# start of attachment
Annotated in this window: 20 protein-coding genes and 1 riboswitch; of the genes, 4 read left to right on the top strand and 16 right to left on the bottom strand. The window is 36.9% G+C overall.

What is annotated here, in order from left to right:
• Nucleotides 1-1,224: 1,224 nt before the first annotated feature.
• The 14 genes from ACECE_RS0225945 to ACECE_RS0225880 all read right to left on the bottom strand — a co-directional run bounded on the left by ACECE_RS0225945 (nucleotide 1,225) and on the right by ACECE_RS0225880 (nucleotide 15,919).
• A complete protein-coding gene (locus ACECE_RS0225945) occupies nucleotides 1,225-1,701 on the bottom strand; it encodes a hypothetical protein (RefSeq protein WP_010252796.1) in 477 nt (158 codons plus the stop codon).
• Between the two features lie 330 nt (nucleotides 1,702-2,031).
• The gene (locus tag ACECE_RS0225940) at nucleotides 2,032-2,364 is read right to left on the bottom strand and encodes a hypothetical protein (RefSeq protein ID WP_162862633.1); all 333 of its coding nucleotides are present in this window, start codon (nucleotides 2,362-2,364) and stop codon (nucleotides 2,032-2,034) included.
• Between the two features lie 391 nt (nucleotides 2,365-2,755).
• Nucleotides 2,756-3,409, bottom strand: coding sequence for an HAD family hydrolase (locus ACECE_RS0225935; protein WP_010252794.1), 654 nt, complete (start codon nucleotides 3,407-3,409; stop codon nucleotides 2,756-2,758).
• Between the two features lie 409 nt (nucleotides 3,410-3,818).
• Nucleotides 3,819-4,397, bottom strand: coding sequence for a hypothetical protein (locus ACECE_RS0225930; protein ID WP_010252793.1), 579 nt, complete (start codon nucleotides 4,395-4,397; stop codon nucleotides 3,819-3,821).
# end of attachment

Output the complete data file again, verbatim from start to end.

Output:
Annotated in this window: 20 protein-coding genes and 1 riboswitch; of the genes, 4 read left to right on the top strand and 16 right to left on the bottom strand. The window is 36.9% G+C overall.

What is annotated here, in order from left to right:
• Nucleotides 1-1,224: 1,224 nt before the first annotated feature.
• The 14 genes from ACECE_RS0225945 to ACECE_RS0225880 all read right to left on the bottom strand — a co-directional run bounded on the left by ACECE_RS0225945 (nucleotide 1,225) and on the right by ACECE_RS0225880 (nucleotide 15,919).
• A complete protein-coding gene (locus ACECE_RS0225945) occupies nucleotides 1,225-1,701 on the bottom strand; it encodes a hypothetical protein (RefSeq protein WP_010252796.1) in 477 nt (158 codons plus the stop codon).
• Between the two features lie 330 nt (nucleotides 1,702-2,031).
• The gene (locus tag ACECE_RS0225940) at nucleotides 2,032-2,364 is read right to left on the bottom strand and encodes a hypothetical protein (RefSeq protein ID WP_162862633.1); all 333 of its coding nucleotides are present in this window, start codon (nucleotides 2,362-2,364) and stop codon (nucleotides 2,032-2,034) included.
• Between the two features lie 391 nt (nucleotides 2,365-2,755).
• Nucleotides 2,756-3,409, bottom strand: coding sequence for an HAD family hydrolase (locus ACECE_RS0225935; protein WP_010252794.1), 654 nt, complete (start codon nucleotides 3,407-3,409; stop codon nucleotides 2,756-2,758).
• Between the two features lie 409 nt (nucleotides 3,410-3,818).
• Nucleotides 3,819-4,397, bottom strand: coding sequence for a hypothetical protein (locus ACECE_RS0225930; protein ID WP_010252793.1), 579 nt, complete (start codon nucleotides 4,395-4,397; stop codon nucleotides 3,819-3,821).